Table of contents
- Alpine Masters 2011: Classic Bikes Harley-Davidson 1200 Custom, Kawasaki W 800, Moto Guzzi Bellagio, Triumph Scrambler
- Classic bikes: conclusion
Harley-Davidson 1200 Custom, Kawasaki W 800, Moto Guzzi Bellagio, Triumph Scrambler: With these four classic bikes, hours with that certain something are guaranteed in the Alps.
Test break: closure due to road works.
Everyone wants to be on the yoke, including the happy Dutch woman on her Matchless from the 50s.
Moto Guzzi Bellagio: 2-cylinder, 936 cm³, 75 hp, 78 Nm, 240 kg, load 207 kg, 10,770 euros.
Moto Guzzi Bellagio – PLUS: stable and neutral handling, brakes with good effect, engine easy to revolve. MINUS: steering angle not very generous, insufficient pillion seat, suspension uncomfortable on poor roads.
Harley-Davidson 1200 Custom: 2-cylinder, 1202 cm³, 67 hp, 98 Nm, 267 kg, payload 187 kg, 11 295 euros.
Harley-Davidson 1200 Custom – PLUS: Neutral steering, low fuel consumption, relaxed seating position. MINUS: Downhill braking distance is very long, the gearbox shifts bony, the suspension set-up is soft.
Kawasaki W 800: 2-cylinder, 773 cm³, 48 hp, 60 Nm, 217 kg, load 183 kg, 8190 euros.
Kawasaki W 800 – PLUS: neutral steering behavior, low fuel consumption, relaxed seating position. MINUS: Very long braking distance downhill, gears shifting bony, suspension set-up soft.
Triumph Scrambler. 2-cylinder, 865 cm³, 54 hp, 69 Nm, 232 kg, payload 198 kg, 8990 euros.
Triumph Scrambler – PLUS: engine with steady thrust, chassis not too soft, handling light-footed.
Even cooler than the Harley: The ibexes on the side of the road are absolutely dead with point ratings.
Barwoman Susanna also congratulates fleet manager Rainer on the birthday. Notable: the dispenser.
Conclusion: They are in a class of their own – the Classic Bikes do not demand anything, they promote well-being. The Moto Guzzi Bellagio does this particularly well, qualifying for the finale with its balanced chassis.
Alpen Masters 2011: Harley-Davidson 1200 Custom, Kawasaki W 800, Moto Guzzi Bellagio, Triumph Scrambler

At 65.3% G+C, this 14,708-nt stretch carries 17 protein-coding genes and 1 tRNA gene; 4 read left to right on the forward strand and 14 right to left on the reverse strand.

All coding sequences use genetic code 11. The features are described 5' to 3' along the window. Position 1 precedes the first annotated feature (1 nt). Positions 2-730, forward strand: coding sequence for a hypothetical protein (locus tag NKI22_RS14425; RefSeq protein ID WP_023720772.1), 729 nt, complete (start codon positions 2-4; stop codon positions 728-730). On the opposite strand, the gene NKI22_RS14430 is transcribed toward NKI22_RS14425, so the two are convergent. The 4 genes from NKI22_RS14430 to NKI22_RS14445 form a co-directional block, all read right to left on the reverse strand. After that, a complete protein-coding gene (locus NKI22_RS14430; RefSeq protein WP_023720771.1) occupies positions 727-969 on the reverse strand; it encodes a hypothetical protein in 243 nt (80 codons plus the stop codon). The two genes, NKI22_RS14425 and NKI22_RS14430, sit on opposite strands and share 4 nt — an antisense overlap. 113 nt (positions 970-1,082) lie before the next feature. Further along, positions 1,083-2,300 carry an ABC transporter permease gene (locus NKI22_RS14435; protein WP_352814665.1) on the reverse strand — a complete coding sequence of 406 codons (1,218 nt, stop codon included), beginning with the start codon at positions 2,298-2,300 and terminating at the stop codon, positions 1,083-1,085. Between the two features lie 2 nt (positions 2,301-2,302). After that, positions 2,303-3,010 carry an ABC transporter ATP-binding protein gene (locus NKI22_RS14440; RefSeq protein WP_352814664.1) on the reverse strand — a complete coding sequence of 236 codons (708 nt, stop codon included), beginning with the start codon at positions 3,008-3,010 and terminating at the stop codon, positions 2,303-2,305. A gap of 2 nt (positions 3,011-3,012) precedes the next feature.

Alpine Masters 2011: Classic Bikes
Harley-Davidson 1200 Custom, Kawasaki W 800, Moto Guzzi Bellagio, Triumph Scrambler
No stress, no pressure to perform. Instead, a relaxed posture, casual waving of turns and a curvy pleasure. With these four classic bikes, hours with that certain something are guaranteed in the Alps.
Stefan Kaschel, Gert Thole, Eva Breutel
It’s actually a shame: modern kings of the Alps are not born in the group of classic bikes. In addition, they lack the equipment, because they make their way through life without ABS, traction control and wind protection. However, they are far from being a brake on fun – on the contrary.
The beautiful one Kawasaki W 800, the smart Triumph Scrambler, the noble Moto Guzzi Bellagio and the headstrong Harley-Davidson Sportster 1200 Custom may not bring royalty, but a mountain experience of the original kind.
In order to plunge into the tumult of the hairpin bends on the Stilfser Joch with the Harley, you need good nerves and a good portion of self-confidence, because it persistently scratches the asphalt surface even in normal bends. How is that supposed to work in the serpentines? Better than expected. However, only if you fully immerse yourself in the twin from Milwaukee, especially in the seating position, which is not extreme, but takes some getting used to. Control freaks who always want to keep their motorcycle taut on the lead belt plunge into a deep leadership crisis because the footrests are positioned far forward, because the feedback leaves much to be desired. But anyone who overcomes this mental obstacle and builds up a certain basic trust directs the Harley around the hairpin bends in a relaxed manner, because the high-torque engine easily ironed out the weaknesses of the chassis. The clutch may require a lot of manual force, but little is needed. A full 95 Newton meters guarantee the very special, inspiring serpentine kick.
A certain ability to suffer is still necessary, for example on the fast bumpy piece at the Umbrail Pass. The suspension, which is far too slack, extends practically every bump directly to the spine. For a possible passenger, the fun ends much earlier, because on the narrow bench seat he slides backwards even with minimal acceleration. In terms of points, the Sportster Custom only landed in last place in their group with this performance. But she gets a lot of sympathy for the casual cruiser feeling and the rich V2.